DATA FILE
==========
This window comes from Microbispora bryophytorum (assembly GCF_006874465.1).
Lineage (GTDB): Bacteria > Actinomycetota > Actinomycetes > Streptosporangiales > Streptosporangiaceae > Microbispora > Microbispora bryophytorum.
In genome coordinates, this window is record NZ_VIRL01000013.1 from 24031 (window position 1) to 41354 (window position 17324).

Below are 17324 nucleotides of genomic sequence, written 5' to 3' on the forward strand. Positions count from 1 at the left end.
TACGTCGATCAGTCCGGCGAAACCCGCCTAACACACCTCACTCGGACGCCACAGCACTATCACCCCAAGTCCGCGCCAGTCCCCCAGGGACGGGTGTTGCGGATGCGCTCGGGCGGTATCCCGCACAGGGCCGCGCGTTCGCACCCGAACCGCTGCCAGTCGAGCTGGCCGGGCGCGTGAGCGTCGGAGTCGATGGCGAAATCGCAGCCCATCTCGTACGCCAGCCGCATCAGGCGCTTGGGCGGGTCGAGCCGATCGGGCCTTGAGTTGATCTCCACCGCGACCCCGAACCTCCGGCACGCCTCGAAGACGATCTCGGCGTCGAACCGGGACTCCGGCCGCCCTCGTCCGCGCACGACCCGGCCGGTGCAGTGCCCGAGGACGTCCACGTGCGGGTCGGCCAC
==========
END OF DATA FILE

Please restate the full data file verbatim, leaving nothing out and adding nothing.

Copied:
This window comes from Microbispora bryophytorum (assembly GCF_006874465.1).
Lineage (GTDB): Bacteria > Actinomycetota > Actinomycetes > Streptosporangiales > Streptosporangiaceae > Microbispora > Microbispora bryophytorum.
In genome coordinates, this window is record NZ_VIRL01000013.1 from 24031 (window position 1) to 41354 (window position 17324).

Below are 17324 nucleotides of genomic sequence, written 5' to 3' on the forward strand. Positions count from 1 at the left end.
TACGTCGATCAGTCCGGCGAAACCCGCCTAACACACCTCACTCGGACGCCACAGCACTATCACCCCAAGTCCGCGCCAGTCCCCCAGGGACGGGTGTTGCGGATGCGCTCGGGCGGTATCCCGCACAGGGCCGCGCGTTCGCACCCGAACCGCTGCCAGTCGAGCTGGCCGGGCGCGTGAGCGTCGGAGTCGATGGCGAAATCGCAGCCCATCTCGTACGCCAGCCGCATCAGGCGCTTGGGCGGGTCGAGCCGATCGGGCCTTGAGTTGATCTCCACCGCGACCCCGAACCTCCGGCACGCCTCGAAGACGATCTCGGCGTCGAACCGGGACTCCGGCCGCCCTCGTCCGCGCACGACCCGGCCGGTGCAGTGCCCGAGGACGTCCACGTGCGGGTCGGCCAC